For centuries, the sea has sustained lives and livelihoods, divulged ancient and unforeseen treasures, and stirred our dreams of remarkable new discoveries. But never in history have we had the immense opportunities now beckoning from the sea.
On the horizon is a new blue economy, an exciting oceanic frontier that offers great promise of making our nation safer, healthier, and more prosperous. The new blue economy is a knowledge-based economy, looking to the sea not for extraction of material goods but for data and information to address societal challenges and inspire their solutions.
On one side of the divide, we have an enormous amount of scientific knowledge drawn from observations and web-based platforms that let us synthesize and visualize data from innumerable sources in real-time. Through satellite and ocean-based systems, the National Oceanic and Atmospheric Administration, for example, provides data and other information about the sea to inform a range of predictions, from currents, waves, tides and storm surge to water temperature, chemistry, and the marine biological system.
On the other side of the divide, consumers are calling for distinct tools and solutions for particular market needs. From farmers, emergency managers, and corporate executives to heads of households and heads of state, users increasingly demand spot-on information at their fingertips.
They want to know whether their street, their business, or their favorite beach will be in harm’s way. To get ahead of medical emergencies, coastal communities and public health officials need an app to accurately forecast harmful algal blooms. Port-by-port fog and other forecasts could substantially cut shipping costs. Because, on average, U.S. floods, including those from ocean storm surges, kill more people each year than any other weather event, emergency managers must know precisely whom to evacuate and where the sandbags should go. Maps showing wide swaths of land and highways don’t zero in on such critical information.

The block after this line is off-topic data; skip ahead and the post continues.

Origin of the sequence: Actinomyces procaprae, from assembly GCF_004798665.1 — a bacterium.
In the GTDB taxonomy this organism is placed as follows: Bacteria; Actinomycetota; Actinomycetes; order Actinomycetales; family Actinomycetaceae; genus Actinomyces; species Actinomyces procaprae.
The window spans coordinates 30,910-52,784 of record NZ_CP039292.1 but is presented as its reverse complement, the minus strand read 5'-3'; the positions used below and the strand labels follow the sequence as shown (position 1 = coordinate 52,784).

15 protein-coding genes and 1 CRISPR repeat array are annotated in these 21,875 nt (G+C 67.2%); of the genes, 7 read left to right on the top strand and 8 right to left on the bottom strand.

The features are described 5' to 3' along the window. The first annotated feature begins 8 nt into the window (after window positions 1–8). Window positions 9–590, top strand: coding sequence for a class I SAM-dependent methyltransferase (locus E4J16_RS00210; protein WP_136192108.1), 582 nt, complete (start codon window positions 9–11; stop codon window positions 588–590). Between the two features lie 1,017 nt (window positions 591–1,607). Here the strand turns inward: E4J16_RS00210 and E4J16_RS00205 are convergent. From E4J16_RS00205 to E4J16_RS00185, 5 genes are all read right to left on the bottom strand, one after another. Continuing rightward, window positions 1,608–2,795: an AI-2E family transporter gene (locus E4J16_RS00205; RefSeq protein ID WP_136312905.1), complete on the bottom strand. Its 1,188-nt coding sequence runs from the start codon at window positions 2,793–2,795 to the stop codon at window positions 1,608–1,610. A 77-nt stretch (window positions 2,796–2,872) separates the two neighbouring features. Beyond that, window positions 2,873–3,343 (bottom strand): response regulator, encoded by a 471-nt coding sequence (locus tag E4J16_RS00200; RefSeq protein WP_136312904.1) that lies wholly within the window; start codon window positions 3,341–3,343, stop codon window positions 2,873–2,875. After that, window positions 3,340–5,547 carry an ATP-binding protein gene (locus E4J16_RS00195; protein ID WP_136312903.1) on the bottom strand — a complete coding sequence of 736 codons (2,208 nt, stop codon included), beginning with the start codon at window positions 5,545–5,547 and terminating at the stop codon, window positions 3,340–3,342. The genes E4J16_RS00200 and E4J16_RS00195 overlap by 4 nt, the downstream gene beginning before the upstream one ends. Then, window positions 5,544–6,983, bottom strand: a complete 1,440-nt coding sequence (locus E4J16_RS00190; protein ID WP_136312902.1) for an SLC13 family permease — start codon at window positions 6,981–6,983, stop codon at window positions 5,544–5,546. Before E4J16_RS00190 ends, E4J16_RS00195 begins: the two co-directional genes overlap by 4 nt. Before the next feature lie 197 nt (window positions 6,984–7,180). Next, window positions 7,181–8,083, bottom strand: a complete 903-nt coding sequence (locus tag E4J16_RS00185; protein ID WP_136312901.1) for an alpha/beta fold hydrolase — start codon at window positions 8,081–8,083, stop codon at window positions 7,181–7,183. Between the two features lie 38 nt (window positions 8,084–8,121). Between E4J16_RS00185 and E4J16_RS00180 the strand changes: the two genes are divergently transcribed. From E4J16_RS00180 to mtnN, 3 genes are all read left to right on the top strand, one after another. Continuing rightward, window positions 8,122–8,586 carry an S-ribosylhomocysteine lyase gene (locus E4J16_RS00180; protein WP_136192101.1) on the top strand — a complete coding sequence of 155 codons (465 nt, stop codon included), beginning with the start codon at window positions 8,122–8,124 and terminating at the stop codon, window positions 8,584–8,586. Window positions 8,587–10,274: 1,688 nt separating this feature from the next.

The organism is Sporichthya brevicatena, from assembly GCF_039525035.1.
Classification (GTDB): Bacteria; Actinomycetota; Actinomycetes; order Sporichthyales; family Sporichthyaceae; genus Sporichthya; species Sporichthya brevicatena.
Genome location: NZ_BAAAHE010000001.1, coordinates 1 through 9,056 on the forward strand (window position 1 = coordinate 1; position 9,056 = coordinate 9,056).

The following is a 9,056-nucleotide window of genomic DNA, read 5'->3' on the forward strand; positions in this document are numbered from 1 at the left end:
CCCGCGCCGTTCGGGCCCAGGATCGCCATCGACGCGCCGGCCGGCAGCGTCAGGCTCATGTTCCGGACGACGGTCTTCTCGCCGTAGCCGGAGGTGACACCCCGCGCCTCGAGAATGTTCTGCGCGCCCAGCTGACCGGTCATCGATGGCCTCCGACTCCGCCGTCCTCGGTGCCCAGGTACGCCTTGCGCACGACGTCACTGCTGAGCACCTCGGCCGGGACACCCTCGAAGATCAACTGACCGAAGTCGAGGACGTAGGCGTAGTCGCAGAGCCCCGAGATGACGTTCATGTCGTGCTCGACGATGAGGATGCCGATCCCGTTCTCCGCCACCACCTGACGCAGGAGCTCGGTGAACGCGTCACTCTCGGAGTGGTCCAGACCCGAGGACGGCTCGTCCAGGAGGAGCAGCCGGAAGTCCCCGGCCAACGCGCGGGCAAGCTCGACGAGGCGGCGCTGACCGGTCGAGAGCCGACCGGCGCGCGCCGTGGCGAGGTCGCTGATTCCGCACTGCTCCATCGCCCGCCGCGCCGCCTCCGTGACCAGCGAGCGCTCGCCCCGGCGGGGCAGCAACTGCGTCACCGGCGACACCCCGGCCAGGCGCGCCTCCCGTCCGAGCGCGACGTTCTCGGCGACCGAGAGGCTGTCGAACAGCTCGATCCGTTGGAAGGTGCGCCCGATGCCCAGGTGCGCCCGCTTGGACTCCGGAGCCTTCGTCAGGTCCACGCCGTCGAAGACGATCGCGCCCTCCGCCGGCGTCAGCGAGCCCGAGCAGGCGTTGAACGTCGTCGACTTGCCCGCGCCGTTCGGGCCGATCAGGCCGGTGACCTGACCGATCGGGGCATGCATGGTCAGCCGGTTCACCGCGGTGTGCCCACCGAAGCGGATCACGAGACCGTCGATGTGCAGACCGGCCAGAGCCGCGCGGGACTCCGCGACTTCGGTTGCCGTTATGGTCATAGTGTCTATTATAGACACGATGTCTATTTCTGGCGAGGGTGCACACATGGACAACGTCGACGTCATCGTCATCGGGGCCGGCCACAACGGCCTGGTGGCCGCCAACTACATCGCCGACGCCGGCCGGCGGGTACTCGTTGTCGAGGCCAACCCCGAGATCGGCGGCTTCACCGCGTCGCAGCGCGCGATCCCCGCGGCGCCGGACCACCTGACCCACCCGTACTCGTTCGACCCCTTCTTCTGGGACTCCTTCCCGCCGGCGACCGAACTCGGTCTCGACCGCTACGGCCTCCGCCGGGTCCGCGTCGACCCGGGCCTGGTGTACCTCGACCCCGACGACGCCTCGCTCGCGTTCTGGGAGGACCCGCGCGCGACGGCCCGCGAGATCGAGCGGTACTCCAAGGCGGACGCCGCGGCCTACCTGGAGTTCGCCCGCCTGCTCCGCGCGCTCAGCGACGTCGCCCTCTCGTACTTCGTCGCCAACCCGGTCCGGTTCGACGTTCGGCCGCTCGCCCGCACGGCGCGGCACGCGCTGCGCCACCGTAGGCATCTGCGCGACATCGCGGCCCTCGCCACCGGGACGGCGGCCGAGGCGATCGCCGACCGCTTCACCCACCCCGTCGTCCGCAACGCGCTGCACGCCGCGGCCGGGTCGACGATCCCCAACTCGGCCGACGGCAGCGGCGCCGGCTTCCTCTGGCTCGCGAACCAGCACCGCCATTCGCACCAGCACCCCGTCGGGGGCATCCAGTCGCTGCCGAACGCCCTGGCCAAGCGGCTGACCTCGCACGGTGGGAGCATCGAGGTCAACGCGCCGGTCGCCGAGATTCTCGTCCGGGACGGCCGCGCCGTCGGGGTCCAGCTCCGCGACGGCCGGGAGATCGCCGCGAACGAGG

The new blue economy has tremendous potential to bridge this divide, drawing on scientific and technological capabilities to infuse new solutions to fill customer demands with optimal specificity. Now, as never before, we have the know-how and technology to honor the sea’s fragile, finite resources while simultaneously spurring economic growth, new revenue streams, and jobs.
We can produce timely and accurate forecasts. We have sufficient observations to begin in earnest. Assessments can look at how the ocean affects current markets such as health and food security, but not shy away from more speculative sectors. Derivative markets, for instance, can use ocean science to foster financial innovation and build market resilience to shocks. Catastrophe bonds can rely heavily on environmental data to secure risk.
There also is much to learn from the commercial U.S. weather enterprise, estimated to be valued in billions and perhaps tens of billions of dollars. Weather and mapping tools are now used routinely to help untold numbers of people navigate their daily lives. But a half-century ago, the commercial weather industry was just a start-up, and many were skeptical about its business model.
Today the new blue economy is an entrepreneurial engine of similar promise. Since sound science and reliable, timely data are foundational to its success. NOAA is working to make more of this environmental intelligence available.
Enterprising private service providers will contemplate the coming sea change, recognize the opportunities, and roll up their sleeves. Markets imagined, and as yet unimagined, will open up.
Capital can be coupled to publicly funded science. Ever-expanding reams of public data, and an open toolbox of technological advances will be leveraged so that consumers reap personalized value from these considerable assets. And, in bits and bytes, the knowledge-based new blue economy will transform information into real profits, real jobs, and meaningful impact on lives and livelihoods across the United States and the entire global community.
Richard Spinrad is the chief scientist of the National Oceanic and Atmospheric Administration.